Yemen crisis: UN-brokered peace talks end with no deal
Yemen's exiled government and Shiite rebels failed to agree on even a temporary cease-fire Friday as they wrapped up talks in Geneva, aimed at ending a conflict that has killed over 1,000 civilians and displaced more than a million since March.
Sanaa, Yemen — Yemen's exiled government and Shiite rebels who control the capital failed to agree on even a temporary cease-fire Friday as they wrapped up U.N.-brokered talks aimed at ending a conflict that has killed over 1,000 civilians and displaced more than a million since March.
The collapse of the talks came as Saudi-led airstrikes continued to pound the Iran-backed rebels, known as Houthis, and their allies, killing at least 10 civilians in a northern rebel stronghold, witnesses said. The U.N. meanwhile called for $1.6 billion to help millions of Yemenis avoid a "looming humanitarian catastrophe."
U.N. envoy Ismail Ould Cheikh Ahmed, who had been mediating the talks in Geneva, told reporters that the two sides broadly favor a cease-fire that would have rebels withdraw from cities and towns seized in recent months and the coalition halt its air campaign against them.
"We didn't reach a final agreement. We have to be clear and transparent," he said, adding that a deal "will require further consultation."
"I come out with a certain degree of optimism," he said. "It's a matter of time."
The fighting in Yemen pits the Houthis and allied troops loyal to former President Ali Abdullah Saleh against southern separatists, local and tribal militias, Sunni Islamic militants and loyalists of President Abed Rabbo Mansour Hadi, who is in exile in Saudi Arabia. The rebels seized the capital, Sanaa, in September.
Iran supports the rebels, known as Houthis, but denies arming them. The U.S. backs the Saudi-led coalition, which began launching airstrikes against the Houthis and their allies in late March, but has made little progress in pushing the rebels back.
The exiled government, now based in Saudi Arabia, had demanded the implementation of a U.N. Security Council resolution requiring the rebels to withdraw from cities and towns, including the capital.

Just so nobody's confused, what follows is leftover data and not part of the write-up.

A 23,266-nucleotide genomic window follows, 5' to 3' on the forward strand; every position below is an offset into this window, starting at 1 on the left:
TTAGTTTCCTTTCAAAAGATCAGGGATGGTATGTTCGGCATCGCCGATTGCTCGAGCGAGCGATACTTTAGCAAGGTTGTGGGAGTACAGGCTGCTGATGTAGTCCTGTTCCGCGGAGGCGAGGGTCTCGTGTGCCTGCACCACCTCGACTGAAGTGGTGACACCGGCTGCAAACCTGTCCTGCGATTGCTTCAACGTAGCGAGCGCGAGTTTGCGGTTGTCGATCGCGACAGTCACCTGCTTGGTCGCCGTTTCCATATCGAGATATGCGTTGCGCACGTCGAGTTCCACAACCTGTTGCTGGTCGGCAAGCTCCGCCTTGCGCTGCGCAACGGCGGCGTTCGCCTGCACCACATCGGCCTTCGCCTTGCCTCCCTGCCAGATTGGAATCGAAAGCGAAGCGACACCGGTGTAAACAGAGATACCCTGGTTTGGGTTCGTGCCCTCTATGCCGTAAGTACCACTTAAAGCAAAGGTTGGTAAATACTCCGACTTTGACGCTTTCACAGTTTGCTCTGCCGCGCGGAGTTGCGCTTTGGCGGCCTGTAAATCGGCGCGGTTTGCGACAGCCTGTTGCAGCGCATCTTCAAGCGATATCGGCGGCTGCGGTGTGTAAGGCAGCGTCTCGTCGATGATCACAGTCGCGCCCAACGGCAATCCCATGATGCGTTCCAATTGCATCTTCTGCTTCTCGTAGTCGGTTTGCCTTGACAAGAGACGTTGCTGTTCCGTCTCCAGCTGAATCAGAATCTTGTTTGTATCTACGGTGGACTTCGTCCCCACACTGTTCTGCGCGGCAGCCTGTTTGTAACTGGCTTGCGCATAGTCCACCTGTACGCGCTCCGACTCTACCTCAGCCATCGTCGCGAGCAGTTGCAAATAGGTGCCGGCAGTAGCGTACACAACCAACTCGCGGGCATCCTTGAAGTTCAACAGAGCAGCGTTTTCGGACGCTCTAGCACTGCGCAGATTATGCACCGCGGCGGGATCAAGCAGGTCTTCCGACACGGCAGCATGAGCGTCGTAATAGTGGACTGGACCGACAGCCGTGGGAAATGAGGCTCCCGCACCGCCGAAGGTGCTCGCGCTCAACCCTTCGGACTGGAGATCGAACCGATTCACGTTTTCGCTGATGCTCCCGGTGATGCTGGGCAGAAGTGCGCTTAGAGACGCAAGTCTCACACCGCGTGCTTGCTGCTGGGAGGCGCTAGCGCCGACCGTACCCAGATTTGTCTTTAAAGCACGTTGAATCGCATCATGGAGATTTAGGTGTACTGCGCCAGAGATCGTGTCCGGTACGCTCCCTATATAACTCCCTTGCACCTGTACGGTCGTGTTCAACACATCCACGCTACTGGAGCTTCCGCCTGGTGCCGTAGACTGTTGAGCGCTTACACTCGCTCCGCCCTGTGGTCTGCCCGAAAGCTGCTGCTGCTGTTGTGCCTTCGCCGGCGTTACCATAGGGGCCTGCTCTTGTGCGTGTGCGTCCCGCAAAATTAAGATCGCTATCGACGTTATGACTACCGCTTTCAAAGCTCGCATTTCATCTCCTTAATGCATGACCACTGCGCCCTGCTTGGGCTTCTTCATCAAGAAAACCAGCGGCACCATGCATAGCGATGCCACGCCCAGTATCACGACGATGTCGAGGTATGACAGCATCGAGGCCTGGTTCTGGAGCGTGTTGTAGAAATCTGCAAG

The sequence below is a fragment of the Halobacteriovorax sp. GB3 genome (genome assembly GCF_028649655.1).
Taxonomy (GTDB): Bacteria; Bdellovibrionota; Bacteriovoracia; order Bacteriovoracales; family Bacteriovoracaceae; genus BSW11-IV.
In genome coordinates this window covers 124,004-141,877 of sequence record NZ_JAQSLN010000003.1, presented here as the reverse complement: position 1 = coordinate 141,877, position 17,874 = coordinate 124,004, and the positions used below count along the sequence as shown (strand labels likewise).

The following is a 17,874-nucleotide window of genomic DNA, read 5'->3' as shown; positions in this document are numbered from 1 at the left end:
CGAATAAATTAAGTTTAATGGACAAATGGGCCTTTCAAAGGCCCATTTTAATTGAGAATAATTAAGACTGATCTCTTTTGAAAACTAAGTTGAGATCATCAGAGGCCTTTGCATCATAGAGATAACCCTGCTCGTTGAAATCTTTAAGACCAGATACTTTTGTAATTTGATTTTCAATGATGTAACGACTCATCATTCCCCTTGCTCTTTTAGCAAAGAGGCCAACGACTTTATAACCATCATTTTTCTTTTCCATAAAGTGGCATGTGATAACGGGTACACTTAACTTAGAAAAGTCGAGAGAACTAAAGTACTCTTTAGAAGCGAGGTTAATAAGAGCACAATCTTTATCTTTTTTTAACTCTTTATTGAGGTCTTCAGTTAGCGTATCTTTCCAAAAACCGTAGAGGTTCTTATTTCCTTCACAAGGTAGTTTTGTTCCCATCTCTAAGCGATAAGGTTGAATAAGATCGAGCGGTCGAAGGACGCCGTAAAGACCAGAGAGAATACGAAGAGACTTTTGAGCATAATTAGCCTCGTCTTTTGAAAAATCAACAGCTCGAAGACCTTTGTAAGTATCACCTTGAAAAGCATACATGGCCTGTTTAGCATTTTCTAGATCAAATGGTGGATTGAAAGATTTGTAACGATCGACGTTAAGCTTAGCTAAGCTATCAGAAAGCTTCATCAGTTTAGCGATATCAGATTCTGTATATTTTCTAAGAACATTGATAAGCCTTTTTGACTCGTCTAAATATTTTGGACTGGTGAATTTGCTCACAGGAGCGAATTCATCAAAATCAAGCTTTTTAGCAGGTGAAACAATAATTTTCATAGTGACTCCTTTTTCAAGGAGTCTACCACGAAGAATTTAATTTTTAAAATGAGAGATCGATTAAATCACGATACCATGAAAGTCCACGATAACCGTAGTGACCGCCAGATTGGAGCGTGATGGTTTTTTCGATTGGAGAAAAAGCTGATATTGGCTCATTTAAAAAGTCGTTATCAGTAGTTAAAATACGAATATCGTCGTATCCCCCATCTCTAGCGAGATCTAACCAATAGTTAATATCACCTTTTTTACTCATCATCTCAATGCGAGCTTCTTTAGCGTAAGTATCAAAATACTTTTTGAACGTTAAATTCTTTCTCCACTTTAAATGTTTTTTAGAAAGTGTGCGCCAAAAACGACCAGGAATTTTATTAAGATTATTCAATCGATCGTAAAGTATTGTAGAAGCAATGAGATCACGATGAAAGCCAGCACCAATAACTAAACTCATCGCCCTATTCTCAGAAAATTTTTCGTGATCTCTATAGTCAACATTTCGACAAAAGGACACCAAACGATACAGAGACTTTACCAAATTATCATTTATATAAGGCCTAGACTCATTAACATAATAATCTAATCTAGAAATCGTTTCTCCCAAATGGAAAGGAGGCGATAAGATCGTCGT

The Houthis had called for a temporary cease-fire, but the government rejected it, saying the rebels had used a previous humanitarian pause to grab more land. Mediators had hoped to broker at least a temporary cease-fire for the Islamic fasting month of Ramadan, which began Thursday.
Ould Cheikh Ahmed said the Houthis had signaled their willingness to implement the U.N. resolution in a proposal presented to him on Thursday, without elaborating on its contents. Another proposal called for deploying civilian observers to verify a cease-fire, he said.
"There is no doubt that there is ground for reaching a cease-fire accompanied by withdrawal. What is important is that we all remember that there is a miserable humanitarian situation in Yemen," he said.
No date was set for another round of talks, he said, adding that he would return to New York to brief the Security Council. The government delegation is expected to depart Geneva later Saturday and the rebel delegation on Sunday.
Yemen's Foreign Minister Riad Yassin had earlier told the Al-Jazeera network that international partners are "frustrated," and said the Houthis would bear the blame if the talks failed.
The Friday morning airstrikes targeted Sanaa, the southern city of Aden and the provinces of Lahj and Jouf, officials and witnesses said. The 10 civilians were killed in strikes on the rebels' northern stronghold, Saada, witnesses said. The officials spoke on condition of anonymity because they were not authorized to speak to the press. The witnesses insisted on anonymity for fear of retribution.
U.N. Under-Secretary-General for Humanitarian Affairs Stephen O'Brien meanwhile warned of a "looming humanitarian catastrophe," with at least 11.7 million people affected by the conflict. He requested $1.6 billion dollars in emergency aid.
"People across the country are struggling to feed their families. Basic services are collapsing in all regions. Millions of families no longer have access to clean water, proper sanitation or basic health care. Deadly diseases such as dengue and malaria have broken out, and supplies for acute trauma care are running dangerously low," he said in Geneva.